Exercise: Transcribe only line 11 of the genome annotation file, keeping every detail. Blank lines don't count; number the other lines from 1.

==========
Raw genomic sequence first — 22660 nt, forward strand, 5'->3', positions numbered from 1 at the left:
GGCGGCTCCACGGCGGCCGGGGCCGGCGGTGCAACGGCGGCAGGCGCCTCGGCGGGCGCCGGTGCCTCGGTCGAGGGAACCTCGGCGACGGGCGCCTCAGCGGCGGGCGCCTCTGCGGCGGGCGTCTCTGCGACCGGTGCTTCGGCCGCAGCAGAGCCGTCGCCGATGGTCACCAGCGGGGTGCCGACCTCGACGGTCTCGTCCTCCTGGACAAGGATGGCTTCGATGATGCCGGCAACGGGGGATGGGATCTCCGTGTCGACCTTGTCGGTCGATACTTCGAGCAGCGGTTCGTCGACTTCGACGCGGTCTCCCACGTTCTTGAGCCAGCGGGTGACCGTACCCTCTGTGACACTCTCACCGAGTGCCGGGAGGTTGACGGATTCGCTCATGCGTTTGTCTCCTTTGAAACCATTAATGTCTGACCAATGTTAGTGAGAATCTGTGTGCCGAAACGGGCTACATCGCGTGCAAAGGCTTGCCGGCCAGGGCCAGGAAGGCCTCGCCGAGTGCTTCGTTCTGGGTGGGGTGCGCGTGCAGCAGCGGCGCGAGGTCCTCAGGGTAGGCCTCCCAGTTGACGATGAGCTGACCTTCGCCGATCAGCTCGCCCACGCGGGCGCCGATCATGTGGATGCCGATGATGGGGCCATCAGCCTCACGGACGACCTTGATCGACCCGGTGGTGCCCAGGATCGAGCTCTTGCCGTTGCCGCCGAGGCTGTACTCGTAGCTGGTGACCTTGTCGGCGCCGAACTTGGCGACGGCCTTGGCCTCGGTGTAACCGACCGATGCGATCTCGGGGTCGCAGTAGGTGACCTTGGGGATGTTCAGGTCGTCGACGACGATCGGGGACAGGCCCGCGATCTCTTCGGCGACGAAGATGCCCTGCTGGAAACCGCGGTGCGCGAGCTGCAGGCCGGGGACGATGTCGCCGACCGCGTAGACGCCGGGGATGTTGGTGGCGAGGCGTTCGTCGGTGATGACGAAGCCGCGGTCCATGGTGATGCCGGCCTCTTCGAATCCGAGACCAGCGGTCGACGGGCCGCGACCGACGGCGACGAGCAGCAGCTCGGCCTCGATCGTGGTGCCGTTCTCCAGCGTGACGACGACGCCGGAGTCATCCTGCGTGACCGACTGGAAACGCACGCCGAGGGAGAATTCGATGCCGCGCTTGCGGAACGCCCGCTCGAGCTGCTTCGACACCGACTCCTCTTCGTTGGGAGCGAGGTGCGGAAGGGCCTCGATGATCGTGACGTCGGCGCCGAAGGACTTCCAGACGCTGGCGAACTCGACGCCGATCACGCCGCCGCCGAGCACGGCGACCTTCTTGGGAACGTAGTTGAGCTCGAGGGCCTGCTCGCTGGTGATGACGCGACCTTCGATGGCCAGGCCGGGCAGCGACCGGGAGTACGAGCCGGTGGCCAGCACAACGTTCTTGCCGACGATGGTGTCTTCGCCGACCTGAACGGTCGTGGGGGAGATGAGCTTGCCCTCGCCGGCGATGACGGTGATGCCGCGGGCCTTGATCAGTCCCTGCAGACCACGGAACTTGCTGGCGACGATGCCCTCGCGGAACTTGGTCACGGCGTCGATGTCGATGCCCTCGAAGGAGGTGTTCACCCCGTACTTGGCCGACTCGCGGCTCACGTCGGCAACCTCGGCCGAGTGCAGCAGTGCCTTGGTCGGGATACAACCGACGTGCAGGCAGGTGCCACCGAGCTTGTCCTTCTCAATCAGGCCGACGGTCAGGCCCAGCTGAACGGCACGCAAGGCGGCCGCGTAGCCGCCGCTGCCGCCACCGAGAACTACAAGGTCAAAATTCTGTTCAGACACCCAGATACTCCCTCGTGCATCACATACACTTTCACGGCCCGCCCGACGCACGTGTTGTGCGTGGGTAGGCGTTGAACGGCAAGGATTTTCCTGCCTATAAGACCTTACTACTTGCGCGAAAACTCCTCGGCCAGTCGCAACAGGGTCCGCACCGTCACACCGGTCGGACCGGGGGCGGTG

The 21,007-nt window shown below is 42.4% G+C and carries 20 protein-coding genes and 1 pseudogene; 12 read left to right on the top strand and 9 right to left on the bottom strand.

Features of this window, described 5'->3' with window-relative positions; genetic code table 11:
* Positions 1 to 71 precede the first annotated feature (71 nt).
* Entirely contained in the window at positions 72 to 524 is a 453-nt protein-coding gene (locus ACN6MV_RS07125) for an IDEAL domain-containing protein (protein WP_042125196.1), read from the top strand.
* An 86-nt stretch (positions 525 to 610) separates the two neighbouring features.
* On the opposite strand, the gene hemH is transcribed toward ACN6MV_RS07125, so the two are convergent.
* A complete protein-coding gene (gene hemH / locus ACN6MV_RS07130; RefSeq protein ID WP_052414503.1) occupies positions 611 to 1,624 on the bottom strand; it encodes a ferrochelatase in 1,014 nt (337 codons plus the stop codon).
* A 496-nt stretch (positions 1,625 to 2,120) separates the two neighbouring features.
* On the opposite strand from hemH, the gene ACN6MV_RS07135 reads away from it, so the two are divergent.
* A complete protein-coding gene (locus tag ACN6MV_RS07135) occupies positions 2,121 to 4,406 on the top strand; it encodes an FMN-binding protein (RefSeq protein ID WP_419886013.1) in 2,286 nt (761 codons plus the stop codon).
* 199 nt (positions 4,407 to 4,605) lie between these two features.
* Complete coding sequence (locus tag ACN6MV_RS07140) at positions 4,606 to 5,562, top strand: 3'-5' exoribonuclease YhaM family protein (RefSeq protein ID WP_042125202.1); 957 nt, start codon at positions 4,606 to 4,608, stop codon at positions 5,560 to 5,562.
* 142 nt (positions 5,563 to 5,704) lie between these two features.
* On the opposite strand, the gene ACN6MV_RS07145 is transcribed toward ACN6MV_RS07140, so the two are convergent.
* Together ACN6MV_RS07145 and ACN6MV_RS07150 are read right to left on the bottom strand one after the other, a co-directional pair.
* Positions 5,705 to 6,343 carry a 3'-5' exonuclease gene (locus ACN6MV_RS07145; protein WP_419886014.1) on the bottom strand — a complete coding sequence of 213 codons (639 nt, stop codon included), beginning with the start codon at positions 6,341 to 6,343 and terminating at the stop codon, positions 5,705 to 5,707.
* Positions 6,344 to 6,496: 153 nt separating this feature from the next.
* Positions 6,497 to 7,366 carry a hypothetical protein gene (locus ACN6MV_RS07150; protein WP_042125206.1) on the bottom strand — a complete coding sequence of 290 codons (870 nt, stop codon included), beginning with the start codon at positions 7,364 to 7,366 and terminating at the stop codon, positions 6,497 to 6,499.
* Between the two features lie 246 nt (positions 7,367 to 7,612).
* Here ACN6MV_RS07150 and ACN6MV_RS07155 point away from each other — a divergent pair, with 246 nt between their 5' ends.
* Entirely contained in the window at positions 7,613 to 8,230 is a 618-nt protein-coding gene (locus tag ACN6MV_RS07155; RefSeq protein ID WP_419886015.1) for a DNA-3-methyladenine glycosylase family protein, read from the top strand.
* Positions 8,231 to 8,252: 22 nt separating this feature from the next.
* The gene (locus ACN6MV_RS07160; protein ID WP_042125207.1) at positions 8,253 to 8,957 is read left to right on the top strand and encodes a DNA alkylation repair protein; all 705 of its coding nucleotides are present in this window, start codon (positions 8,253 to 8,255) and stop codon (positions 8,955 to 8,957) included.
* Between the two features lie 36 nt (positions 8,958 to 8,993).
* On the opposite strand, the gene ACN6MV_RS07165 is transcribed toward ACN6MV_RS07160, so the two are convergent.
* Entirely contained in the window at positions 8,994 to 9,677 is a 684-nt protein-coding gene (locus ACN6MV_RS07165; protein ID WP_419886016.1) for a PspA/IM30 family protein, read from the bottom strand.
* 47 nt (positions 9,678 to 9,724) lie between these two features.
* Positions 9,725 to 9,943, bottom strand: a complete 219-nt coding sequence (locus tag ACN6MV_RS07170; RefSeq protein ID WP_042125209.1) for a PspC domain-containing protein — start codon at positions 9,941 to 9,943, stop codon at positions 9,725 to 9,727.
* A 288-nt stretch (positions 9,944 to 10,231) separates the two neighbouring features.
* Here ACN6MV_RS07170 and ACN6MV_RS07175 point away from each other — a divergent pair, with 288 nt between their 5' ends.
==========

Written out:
* On the opposite strand from hemH, the gene ACN6MV_RS07135 reads away from it, so the two are divergent.